(Unwind Trilogy #1)
by Neal Shusterman
Nov 6th, 2007
Simon & Schuster Children’s Publishing
In a society where unwanted teens are salvaged for their body parts, three runaways fight the system that would “unwind” them.
Connor’s parents want to be rid of him because he’s a troublemaker. Risa has no parents and is being unwound to cut orphanage costs. Lev’s unwinding has been planned since his birth, as part of his family’s strict religion. Brought together by chance, and kept together by desperation, these three unlikely companions make a harrowing cross-country journey, knowing their lives hang in the balance. If they can survive until their eighteenth birthday, they can’t be harmed — but when every piece of them, from their hands to their hearts, are wanted by a world gone mad, eighteen seems far, far away.
In Unwind, Boston Globe/Horn Book Award winner Neal Shusterman challenges readers’ ideas about life — not just where life begins, and where it ends, but what it truly means to be alive.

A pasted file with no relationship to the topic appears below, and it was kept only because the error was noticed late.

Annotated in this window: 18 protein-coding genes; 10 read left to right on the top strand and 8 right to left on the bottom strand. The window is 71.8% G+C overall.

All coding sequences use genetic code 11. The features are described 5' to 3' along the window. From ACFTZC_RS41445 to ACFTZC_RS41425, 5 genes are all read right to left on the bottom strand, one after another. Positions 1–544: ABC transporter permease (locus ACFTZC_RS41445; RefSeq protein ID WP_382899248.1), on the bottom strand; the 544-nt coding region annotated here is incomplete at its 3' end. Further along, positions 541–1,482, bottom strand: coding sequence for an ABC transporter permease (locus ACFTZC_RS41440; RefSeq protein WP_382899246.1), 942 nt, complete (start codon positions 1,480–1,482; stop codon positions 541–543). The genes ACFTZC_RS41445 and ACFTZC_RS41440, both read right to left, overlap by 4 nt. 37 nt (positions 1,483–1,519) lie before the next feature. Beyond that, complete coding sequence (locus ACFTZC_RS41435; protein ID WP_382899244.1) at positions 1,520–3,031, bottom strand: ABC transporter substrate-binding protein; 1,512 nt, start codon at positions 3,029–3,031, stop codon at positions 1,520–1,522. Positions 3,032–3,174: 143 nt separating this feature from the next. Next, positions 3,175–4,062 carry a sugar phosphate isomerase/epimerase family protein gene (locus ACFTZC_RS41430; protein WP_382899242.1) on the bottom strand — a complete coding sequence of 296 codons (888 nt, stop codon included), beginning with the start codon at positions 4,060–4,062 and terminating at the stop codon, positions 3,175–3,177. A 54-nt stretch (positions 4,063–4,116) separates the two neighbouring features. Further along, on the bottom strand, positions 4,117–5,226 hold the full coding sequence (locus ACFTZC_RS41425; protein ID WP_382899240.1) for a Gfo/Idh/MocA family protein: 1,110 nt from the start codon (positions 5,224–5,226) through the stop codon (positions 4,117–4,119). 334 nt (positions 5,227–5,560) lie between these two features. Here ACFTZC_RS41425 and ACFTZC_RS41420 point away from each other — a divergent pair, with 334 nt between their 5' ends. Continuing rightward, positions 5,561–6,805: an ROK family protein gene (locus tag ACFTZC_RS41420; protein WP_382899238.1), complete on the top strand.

I felt many things throughout reading Unwind: anger, disgust, fear, hope. Any book that illicits these kinds of strong emotions is a good one. And I believe that it is particularly important in a dystopian novel that it make you feel: for the characters, and for the world they live in. And I definitely did feel for the three protagonists, as well as for a lot of the minor characters.
Unwind is told through the perspective of many characters. A lot of times in books told through multiple perspectives, there just isn’t enough time to fully develop each character so, as a result, you don’t connect with anyone. Or sometimes all the protagonists are so similar that they meld into one bland character. Thankfully, this is not the case in Unwind. Each of the three protagonists–Risa, Connor, and Lev–has their own distinct personalities. I liked them all and was able to relate to them. Their fates were so unfair and I felt myself getting angry on their behalf.
The book also makes you think about many difficult questions: What does it mean to be alive? What does it mean to be human? Do we have souls? Should anyone have the right to decide who lives or dies? Obviously, there aren’t any concrete answers to these questions, and Shusterman doesn’t attempt to answer them. Unwind takes a fairly neutral stance on these issues, just laying them out for the reader to decide for themselves.
Ultimately, Unwind is a powerful dystopian novel along to the lines of The Giver and The Hunger Games that really makes you think. There are a couple of quite disturbing scenes in the book, one in particular that kept me awake thinking about it and, I suspect it will stay with me for some time. I’d recommend Unwind to fans of young adult dystopian fiction.